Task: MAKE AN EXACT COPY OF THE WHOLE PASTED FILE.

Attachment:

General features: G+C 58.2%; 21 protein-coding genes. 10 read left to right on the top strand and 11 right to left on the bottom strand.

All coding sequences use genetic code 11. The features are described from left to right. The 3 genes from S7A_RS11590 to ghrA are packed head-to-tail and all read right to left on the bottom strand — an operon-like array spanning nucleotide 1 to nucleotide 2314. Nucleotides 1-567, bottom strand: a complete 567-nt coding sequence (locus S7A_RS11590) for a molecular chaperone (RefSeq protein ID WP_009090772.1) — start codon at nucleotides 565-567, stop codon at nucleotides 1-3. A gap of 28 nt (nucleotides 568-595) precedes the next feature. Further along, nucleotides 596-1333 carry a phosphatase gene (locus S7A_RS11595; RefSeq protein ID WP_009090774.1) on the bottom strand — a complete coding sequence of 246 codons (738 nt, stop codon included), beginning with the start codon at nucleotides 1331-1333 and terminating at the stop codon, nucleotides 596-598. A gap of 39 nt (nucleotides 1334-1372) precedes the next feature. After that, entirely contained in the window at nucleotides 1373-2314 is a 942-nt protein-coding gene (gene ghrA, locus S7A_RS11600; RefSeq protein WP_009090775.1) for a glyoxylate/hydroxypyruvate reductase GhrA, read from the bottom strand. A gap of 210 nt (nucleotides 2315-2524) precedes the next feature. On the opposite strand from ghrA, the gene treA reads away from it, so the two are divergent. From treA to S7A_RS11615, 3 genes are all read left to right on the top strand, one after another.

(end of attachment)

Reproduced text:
General features: G+C 58.2%; 21 protein-coding genes. 10 read left to right on the top strand and 11 right to left on the bottom strand.

All coding sequences use genetic code 11. The features are described from left to right. The 3 genes from S7A_RS11590 to ghrA are packed head-to-tail and all read right to left on the bottom strand — an operon-like array spanning nucleotide 1 to nucleotide 2314. Nucleotides 1-567, bottom strand: a complete 567-nt coding sequence (locus S7A_RS11590) for a molecular chaperone (RefSeq protein ID WP_009090772.1) — start codon at nucleotides 565-567, stop codon at nucleotides 1-3. A gap of 28 nt (nucleotides 568-595) precedes the next feature. Further along, nucleotides 596-1333 carry a phosphatase gene (locus S7A_RS11595; RefSeq protein ID WP_009090774.1) on the bottom strand — a complete coding sequence of 246 codons (738 nt, stop codon included), beginning with the start codon at nucleotides 1331-1333 and terminating at the stop codon, nucleotides 596-598. A gap of 39 nt (nucleotides 1334-1372) precedes the next feature. After that, entirely contained in the window at nucleotides 1373-2314 is a 942-nt protein-coding gene (gene ghrA, locus S7A_RS11600; RefSeq protein WP_009090775.1) for a glyoxylate/hydroxypyruvate reductase GhrA, read from the bottom strand. A gap of 210 nt (nucleotides 2315-2524) precedes the next feature. On the opposite strand from ghrA, the gene treA reads away from it, so the two are divergent. From treA to S7A_RS11615, 3 genes are all read left to right on the top strand, one after another.